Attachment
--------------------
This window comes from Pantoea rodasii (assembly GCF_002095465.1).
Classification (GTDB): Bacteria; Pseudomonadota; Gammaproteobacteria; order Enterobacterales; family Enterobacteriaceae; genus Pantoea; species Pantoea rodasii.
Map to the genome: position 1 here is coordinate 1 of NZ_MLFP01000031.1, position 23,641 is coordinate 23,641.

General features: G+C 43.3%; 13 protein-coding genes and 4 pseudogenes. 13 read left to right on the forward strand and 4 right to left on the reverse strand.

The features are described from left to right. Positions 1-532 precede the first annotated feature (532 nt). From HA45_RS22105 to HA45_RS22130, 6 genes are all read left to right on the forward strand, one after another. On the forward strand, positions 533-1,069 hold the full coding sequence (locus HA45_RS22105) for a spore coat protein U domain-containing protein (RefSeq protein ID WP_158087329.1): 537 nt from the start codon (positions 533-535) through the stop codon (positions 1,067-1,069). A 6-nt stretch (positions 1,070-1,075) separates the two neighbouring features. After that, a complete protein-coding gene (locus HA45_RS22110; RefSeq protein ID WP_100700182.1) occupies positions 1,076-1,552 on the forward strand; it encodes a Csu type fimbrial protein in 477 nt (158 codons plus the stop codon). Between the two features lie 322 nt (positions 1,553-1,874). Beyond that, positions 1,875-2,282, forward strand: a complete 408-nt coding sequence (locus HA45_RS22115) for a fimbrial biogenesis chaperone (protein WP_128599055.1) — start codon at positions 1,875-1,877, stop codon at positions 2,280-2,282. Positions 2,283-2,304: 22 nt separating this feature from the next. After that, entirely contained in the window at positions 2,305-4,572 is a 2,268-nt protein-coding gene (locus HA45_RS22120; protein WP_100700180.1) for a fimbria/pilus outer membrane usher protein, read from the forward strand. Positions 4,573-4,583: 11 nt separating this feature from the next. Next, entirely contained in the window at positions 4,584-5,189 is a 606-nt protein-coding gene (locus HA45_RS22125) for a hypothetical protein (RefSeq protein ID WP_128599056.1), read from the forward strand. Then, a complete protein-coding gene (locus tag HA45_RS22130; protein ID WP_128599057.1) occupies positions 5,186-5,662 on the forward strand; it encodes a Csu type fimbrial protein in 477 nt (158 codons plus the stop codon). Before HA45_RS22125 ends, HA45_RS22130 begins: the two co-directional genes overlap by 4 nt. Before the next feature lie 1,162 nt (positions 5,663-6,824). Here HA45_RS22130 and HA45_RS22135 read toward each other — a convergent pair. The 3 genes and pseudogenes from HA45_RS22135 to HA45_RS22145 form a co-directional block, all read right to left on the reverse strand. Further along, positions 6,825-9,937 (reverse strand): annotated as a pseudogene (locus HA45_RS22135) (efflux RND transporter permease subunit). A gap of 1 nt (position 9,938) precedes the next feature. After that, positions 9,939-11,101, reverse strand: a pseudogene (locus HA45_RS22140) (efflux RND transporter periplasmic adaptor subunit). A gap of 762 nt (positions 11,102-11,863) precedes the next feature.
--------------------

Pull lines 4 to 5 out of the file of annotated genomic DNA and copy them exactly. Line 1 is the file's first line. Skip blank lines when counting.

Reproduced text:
General features: G+C 43.3%; 13 protein-coding genes and 4 pseudogenes. 13 read left to right on the forward strand and 4 right to left on the reverse strand.

The features are described from left to right. Positions 1-532 precede the first annotated feature (532 nt). From HA45_RS22105 to HA45_RS22130, 6 genes are all read left to right on the forward strand, one after another. On the forward strand, positions 533-1,069 hold the full coding sequence (locus HA45_RS22105) for a spore coat protein U domain-containing protein (RefSeq protein ID WP_158087329.1): 537 nt from the start codon (positions 533-535) through the stop codon (positions 1,067-1,069). A 6-nt stretch (positions 1,070-1,075) separates the two neighbouring features. After that, a complete protein-coding gene (locus HA45_RS22110; RefSeq protein ID WP_100700182.1) occupies positions 1,076-1,552 on the forward strand; it encodes a Csu type fimbrial protein in 477 nt (158 codons plus the stop codon). Between the two features lie 322 nt (positions 1,553-1,874). Beyond that, positions 1,875-2,282, forward strand: a complete 408-nt coding sequence (locus HA45_RS22115) for a fimbrial biogenesis chaperone (protein WP_128599055.1) — start codon at positions 1,875-1,877, stop codon at positions 2,280-2,282. Positions 2,283-2,304: 22 nt separating this feature from the next. After that, entirely contained in the window at positions 2,305-4,572 is a 2,268-nt protein-coding gene (locus HA45_RS22120; protein WP_100700180.1) for a fimbria/pilus outer membrane usher protein, read from the forward strand. Positions 4,573-4,583: 11 nt separating this feature from the next. Next, entirely contained in the window at positions 4,584-5,189 is a 606-nt protein-coding gene (locus HA45_RS22125) for a hypothetical protein (RefSeq protein ID WP_128599056.1), read from the forward strand. Then, a complete protein-coding gene (locus tag HA45_RS22130; protein ID WP_128599057.1) occupies positions 5,186-5,662 on the forward strand; it encodes a Csu type fimbrial protein in 477 nt (158 codons plus the stop codon). Before HA45_RS22125 ends, HA45_RS22130 begins: the two co-directional genes overlap by 4 nt. Before the next feature lie 1,162 nt (positions 5,663-6,824). Here HA45_RS22130 and HA45_RS22135 read toward each other — a convergent pair. The 3 genes and pseudogenes from HA45_RS22135 to HA45_RS22145 form a co-directional block, all read right to left on the reverse strand. Further along, positions 6,825-9,937 (reverse strand): annotated as a pseudogene (locus HA45_RS22135) (efflux RND transporter permease subunit). A gap of 1 nt (position 9,938) precedes the next feature. After that, positions 9,939-11,101, reverse strand: a pseudogene (locus HA45_RS22140) (efflux RND transporter periplasmic adaptor subunit). A gap of 762 nt (positions 11,102-11,863) precedes the next feature.